After Mabey starting its bridge building operations in Ghana , its managers found that one of its bridges with the same design had become unstable and as such partially collapsed in Ethiopia in 1996. The managers feared that its bridges in Ghana might also fall down. Three bridges were rebuilt and five others repaired.
According to the charge sheet of case number 0902300773 , the first badges of bribery for the first Ghana project, Priority Bridge Programme 1, were paid between 01/01/1994 and 01/01/1995, one year after the nation returned to constitutional rule under President Rawlings.
The second corruption case took place between 01/01/1995 and 01/01/1997 for the Priority Bridge Programme 2.
“ Between the 1st day of January 1994 and 18th day of August 1999, [respondent] conspired with certain of its directors, executives, employees and agents to give or agree to give corrupt payments contrary to Section 1 of the Prevention of Corruption Act 1906 to Ministers, officials and other agents of the Government of Ghana as inducements to secure, or as rewards for having secured contracts from the Government of Ghana, known as "Priority Bridge Programme 1", Priority Bridge Programme 2" and "Feeder Roads Projects" for the supply of goods to the said Government of Ghana by Mabey and Johnson Limited. Contrary to Sec tion 1 of Criminal Law Act 1977, ” the first charge reads.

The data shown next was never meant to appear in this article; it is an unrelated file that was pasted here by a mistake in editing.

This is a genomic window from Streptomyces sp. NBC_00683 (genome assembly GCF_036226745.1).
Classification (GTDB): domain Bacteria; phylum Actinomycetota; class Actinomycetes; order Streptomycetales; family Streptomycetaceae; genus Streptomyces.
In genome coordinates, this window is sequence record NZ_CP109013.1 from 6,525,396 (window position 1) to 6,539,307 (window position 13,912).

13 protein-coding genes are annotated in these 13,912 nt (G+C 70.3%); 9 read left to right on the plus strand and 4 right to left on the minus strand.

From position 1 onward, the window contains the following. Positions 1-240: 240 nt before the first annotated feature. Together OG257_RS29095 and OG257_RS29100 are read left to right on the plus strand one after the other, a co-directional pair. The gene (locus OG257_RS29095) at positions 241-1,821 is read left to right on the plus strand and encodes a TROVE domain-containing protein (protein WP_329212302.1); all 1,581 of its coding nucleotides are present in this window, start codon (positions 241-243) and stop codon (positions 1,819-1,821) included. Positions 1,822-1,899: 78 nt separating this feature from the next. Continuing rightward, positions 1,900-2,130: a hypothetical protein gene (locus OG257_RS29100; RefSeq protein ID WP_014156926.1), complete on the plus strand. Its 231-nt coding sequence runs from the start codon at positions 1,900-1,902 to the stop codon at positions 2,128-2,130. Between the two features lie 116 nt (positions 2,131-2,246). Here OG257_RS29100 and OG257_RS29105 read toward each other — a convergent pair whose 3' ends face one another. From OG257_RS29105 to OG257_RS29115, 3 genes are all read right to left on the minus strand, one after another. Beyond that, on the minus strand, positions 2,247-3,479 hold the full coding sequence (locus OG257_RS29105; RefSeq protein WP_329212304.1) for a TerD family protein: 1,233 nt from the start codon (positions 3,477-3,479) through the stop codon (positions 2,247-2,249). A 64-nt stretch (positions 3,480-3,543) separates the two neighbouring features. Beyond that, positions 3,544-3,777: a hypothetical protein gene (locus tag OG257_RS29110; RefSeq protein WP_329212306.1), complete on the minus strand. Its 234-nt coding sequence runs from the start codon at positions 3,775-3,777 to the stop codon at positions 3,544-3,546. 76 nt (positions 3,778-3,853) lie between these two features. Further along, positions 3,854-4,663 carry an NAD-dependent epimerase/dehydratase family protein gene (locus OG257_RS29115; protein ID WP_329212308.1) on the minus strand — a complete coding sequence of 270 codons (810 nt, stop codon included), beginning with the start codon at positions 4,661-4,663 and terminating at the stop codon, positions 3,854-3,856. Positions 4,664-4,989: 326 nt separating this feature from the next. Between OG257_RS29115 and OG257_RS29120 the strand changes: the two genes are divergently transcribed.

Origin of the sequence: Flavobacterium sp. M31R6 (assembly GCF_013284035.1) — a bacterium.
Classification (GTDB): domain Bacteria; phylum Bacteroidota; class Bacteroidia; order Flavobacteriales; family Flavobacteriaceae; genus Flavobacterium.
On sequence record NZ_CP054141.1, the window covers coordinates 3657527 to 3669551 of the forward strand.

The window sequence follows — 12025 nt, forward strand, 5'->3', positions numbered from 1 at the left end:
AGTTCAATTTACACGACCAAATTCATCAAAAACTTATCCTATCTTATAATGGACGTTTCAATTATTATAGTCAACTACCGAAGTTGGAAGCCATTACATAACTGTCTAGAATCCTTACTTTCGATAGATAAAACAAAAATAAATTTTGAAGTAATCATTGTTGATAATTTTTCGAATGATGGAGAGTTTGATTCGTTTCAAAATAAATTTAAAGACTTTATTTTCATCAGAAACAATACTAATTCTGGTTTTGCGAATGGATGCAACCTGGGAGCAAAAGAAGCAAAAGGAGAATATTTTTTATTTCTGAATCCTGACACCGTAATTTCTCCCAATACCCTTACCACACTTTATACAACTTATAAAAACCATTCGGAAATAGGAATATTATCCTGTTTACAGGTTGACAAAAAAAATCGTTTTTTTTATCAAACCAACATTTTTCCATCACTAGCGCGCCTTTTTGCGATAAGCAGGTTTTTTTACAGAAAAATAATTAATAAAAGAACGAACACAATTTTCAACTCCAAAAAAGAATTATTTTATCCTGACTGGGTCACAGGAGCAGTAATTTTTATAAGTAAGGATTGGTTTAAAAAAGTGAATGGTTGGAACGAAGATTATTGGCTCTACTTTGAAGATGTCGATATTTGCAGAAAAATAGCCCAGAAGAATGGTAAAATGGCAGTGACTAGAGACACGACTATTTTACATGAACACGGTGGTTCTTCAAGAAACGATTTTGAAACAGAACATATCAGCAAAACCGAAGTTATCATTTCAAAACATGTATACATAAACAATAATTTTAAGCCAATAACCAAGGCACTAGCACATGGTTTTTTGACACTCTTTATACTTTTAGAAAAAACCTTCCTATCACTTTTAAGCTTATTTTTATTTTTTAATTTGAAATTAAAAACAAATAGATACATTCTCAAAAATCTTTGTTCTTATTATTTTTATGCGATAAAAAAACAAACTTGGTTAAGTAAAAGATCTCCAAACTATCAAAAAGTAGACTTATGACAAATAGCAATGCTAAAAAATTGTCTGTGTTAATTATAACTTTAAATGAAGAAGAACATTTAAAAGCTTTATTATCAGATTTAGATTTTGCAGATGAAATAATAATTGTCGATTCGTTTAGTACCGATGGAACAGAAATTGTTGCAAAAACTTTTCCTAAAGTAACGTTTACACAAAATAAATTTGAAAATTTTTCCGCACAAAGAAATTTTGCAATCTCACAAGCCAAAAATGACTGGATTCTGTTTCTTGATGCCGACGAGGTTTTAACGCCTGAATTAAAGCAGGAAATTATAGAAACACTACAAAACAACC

Mabey and Johnson is also accused of corruptly paying €422,000 (£363,000) to Saddam Hussein 's regime between May 2001 and November 2002 and is also accused of conspiring to make corrupt payments in Jamaica between 1993 and 2001. The firm Mabey has also been accused of corruption in the Philippines , Papua New Guinea , the Dominican Republic and Panama .
The bridge-building firm's prosecution comes after years of attacks on London for its alleged hypocrisy in criticising poor countries over corruption, while failing to tackle the British companies and managers that feed it by paying bribes to win contracts.
The trial is also the next such case in recent years in Europe to which President Rawlings' name and government have been linked. Ironically, Mr Rawlings is asking for his political opponents to be prosecuted for corruption.
In 2007, his name popped up in a Norwegian court, when former top officials of cement firm, Scancem admitted in court that they paid millions of dollars of bribe money to President and Mrs Rawlings.
Also in the UK last year, Private Eye magazine quoted the head of Biwater company as saying that he used to pay the school fees of Mr Rawlings' children. This happened at a time that his company was bidding for a major oil contract in Ghana .
The prosecution by the Serious Fraud Office has been trumpeted by the British government, which has been under pressure to bring more corrupt exporters to book. Critics say Britain 's performance has been lamentable since it promised in 1997 to stamp out the payment of bribes by British companies to foreign ministers and civil servants.
Source: The Statesman - The Statesman